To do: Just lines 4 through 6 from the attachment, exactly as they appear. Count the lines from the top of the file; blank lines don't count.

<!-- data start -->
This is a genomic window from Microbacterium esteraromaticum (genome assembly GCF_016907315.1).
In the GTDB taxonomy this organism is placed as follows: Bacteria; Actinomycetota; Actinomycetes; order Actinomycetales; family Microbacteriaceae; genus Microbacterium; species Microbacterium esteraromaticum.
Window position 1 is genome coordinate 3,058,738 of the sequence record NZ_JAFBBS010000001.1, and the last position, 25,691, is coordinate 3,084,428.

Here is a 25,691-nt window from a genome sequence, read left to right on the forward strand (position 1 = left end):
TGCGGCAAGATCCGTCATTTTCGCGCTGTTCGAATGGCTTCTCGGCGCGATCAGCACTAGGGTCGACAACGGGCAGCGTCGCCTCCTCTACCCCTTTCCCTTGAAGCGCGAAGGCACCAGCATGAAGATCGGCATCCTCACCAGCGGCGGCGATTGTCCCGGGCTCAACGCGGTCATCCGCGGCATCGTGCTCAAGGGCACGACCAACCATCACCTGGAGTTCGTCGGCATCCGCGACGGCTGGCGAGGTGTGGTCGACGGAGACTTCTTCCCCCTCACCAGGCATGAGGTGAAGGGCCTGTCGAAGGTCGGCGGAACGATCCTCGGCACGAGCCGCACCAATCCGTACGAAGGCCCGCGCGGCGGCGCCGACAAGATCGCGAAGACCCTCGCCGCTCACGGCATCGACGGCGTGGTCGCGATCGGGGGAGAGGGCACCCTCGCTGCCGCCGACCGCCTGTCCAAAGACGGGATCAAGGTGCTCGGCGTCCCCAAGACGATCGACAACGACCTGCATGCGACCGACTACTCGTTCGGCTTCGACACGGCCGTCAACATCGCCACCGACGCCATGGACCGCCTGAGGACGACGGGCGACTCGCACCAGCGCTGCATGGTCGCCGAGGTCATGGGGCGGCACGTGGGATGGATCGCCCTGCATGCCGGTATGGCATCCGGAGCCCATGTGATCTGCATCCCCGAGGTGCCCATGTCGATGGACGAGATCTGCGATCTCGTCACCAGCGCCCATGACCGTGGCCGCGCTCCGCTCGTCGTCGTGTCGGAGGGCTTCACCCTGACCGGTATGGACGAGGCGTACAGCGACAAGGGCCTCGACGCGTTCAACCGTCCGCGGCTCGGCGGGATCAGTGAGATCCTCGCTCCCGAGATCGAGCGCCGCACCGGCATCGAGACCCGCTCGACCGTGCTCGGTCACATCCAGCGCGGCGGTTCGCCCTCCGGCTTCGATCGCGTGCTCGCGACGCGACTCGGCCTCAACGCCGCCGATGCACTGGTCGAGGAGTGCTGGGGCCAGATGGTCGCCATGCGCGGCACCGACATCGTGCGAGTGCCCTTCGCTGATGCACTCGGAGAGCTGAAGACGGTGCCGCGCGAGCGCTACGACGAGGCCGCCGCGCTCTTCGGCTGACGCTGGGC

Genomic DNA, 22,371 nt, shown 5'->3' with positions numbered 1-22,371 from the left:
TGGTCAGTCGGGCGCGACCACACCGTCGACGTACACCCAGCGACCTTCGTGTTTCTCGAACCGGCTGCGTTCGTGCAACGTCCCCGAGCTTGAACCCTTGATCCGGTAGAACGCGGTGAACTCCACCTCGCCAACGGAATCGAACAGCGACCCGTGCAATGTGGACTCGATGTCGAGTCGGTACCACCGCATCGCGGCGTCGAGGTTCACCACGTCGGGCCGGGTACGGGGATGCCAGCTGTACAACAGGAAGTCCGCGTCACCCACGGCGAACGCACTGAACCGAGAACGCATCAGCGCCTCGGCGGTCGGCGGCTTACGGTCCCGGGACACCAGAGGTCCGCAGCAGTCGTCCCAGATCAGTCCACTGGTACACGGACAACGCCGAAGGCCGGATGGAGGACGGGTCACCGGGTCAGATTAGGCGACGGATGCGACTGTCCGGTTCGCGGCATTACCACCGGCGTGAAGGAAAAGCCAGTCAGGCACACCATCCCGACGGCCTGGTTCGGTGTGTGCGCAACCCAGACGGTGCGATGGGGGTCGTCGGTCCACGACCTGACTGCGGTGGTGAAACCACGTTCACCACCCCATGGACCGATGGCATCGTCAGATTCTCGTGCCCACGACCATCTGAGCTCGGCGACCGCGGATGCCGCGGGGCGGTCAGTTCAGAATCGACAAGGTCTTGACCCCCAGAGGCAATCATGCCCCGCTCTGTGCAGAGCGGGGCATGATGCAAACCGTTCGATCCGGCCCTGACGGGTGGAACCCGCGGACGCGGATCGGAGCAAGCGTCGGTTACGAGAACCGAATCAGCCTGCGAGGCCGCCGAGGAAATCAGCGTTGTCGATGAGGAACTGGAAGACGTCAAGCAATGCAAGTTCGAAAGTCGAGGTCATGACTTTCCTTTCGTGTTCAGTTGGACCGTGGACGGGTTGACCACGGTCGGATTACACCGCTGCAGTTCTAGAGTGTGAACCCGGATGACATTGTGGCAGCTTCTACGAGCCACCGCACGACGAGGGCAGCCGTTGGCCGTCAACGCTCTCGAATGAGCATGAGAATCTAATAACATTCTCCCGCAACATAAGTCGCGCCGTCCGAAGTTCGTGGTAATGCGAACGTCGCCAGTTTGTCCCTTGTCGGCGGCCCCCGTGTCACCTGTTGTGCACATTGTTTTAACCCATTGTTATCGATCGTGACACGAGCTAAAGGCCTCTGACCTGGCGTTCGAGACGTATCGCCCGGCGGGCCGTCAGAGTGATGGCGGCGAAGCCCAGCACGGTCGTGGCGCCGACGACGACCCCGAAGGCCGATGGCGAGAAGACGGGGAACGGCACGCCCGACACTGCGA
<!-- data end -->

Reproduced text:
Here is a 25,691-nt window from a genome sequence, read left to right on the forward strand (position 1 = left end):
TGCGGCAAGATCCGTCATTTTCGCGCTGTTCGAATGGCTTCTCGGCGCGATCAGCACTAGGGTCGACAACGGGCAGCGTCGCCTCCTCTACCCCTTTCCCTTGAAGCGCGAAGGCACCAGCATGAAGATCGGCATCCTCACCAGCGGCGGCGATTGTCCCGGGCTCAACGCGGTCATCCGCGGCATCGTGCTCAAGGGCACGACCAACCATCACCTGGAGTTCGTCGGCATCCGCGACGGCTGGCGAGGTGTGGTCGACGGAGACTTCTTCCCCCTCACCAGGCATGAGGTGAAGGGCCTGTCGAAGGTCGGCGGAACGATCCTCGGCACGAGCCGCACCAATCCGTACGAAGGCCCGCGCGGCGGCGCCGACAAGATCGCGAAGACCCTCGCCGCTCACGGCATCGACGGCGTGGTCGCGATCGGGGGAGAGGGCACCCTCGCTGCCGCCGACCGCCTGTCCAAAGACGGGATCAAGGTGCTCGGCGTCCCCAAGACGATCGACAACGACCTGCATGCGACCGACTACTCGTTCGGCTTCGACACGGCCGTCAACATCGCCACCGACGCCATGGACCGCCTGAGGACGACGGGCGACTCGCACCAGCGCTGCATGGTCGCCGAGGTCATGGGGCGGCACGTGGGATGGATCGCCCTGCATGCCGGTATGGCATCCGGAGCCCATGTGATCTGCATCCCCGAGGTGCCCATGTCGATGGACGAGATCTGCGATCTCGTCACCAGCGCCCATGACCGTGGCCGCGCTCCGCTCGTCGTCGTGTCGGAGGGCTTCACCCTGACCGGTATGGACGAGGCGTACAGCGACAAGGGCCTCGACGCGTTCAACCGTCCGCGGCTCGGCGGGATCAGTGAGATCCTCGCTCCCGAGATCGAGCGCCGCACCGGCATCGAGACCCGCTCGACCGTGCTCGGTCACATCCAGCGCGGCGGTTCGCCCTCCGGCTTCGATCGCGTGCTCGCGACGCGACTCGGCCTCAACGCCGCCGATGCACTGGTCGAGGAGTGCTGGGGCCAGATGGTCGCCATGCGCGGCACCGACATCGTGCGAGTGCCCTTCGCTGATGCACTCGGAGAGCTGAAGACGGTGCCGCGCGAGCGCTACGACGAGGCCGCCGCGCTCTTCGGCTGACGCTGGGC

Genomic DNA, 22,371 nt, shown 5'->3' with positions numbered 1-22,371 from the left: